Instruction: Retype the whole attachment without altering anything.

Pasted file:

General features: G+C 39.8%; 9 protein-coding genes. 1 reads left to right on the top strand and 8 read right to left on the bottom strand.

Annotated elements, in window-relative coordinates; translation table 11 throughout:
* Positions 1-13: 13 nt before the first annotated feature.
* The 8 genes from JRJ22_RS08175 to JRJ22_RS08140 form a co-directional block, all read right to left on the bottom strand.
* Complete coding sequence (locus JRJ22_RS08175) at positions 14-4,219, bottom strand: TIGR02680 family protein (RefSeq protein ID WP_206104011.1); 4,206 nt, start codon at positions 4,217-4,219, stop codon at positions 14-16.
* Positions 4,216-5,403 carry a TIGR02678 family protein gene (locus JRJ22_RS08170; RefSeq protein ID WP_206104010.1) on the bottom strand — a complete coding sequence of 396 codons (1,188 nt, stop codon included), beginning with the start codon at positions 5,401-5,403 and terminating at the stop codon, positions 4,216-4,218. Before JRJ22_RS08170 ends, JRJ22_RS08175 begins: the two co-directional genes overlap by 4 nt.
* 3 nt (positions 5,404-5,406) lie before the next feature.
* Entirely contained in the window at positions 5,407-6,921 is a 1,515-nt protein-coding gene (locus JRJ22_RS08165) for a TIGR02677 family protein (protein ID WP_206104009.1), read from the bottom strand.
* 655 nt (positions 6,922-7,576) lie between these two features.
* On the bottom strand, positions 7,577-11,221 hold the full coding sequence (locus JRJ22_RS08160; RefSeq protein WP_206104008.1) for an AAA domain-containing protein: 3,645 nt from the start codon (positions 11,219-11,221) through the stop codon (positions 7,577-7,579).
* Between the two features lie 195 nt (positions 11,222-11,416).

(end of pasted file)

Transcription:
General features: G+C 39.8%; 9 protein-coding genes. 1 reads left to right on the top strand and 8 read right to left on the bottom strand.

Annotated elements, in window-relative coordinates; translation table 11 throughout:
* Positions 1-13: 13 nt before the first annotated feature.
* The 8 genes from JRJ22_RS08175 to JRJ22_RS08140 form a co-directional block, all read right to left on the bottom strand.
* Complete coding sequence (locus JRJ22_RS08175) at positions 14-4,219, bottom strand: TIGR02680 family protein (RefSeq protein ID WP_206104011.1); 4,206 nt, start codon at positions 4,217-4,219, stop codon at positions 14-16.
* Positions 4,216-5,403 carry a TIGR02678 family protein gene (locus JRJ22_RS08170; RefSeq protein ID WP_206104010.1) on the bottom strand — a complete coding sequence of 396 codons (1,188 nt, stop codon included), beginning with the start codon at positions 5,401-5,403 and terminating at the stop codon, positions 4,216-4,218. Before JRJ22_RS08170 ends, JRJ22_RS08175 begins: the two co-directional genes overlap by 4 nt.
* 3 nt (positions 5,404-5,406) lie before the next feature.
* Entirely contained in the window at positions 5,407-6,921 is a 1,515-nt protein-coding gene (locus JRJ22_RS08165) for a TIGR02677 family protein (protein ID WP_206104009.1), read from the bottom strand.
* 655 nt (positions 6,922-7,576) lie between these two features.
* On the bottom strand, positions 7,577-11,221 hold the full coding sequence (locus JRJ22_RS08160; RefSeq protein WP_206104008.1) for an AAA domain-containing protein: 3,645 nt from the start codon (positions 11,219-11,221) through the stop codon (positions 7,577-7,579).
* Between the two features lie 195 nt (positions 11,222-11,416).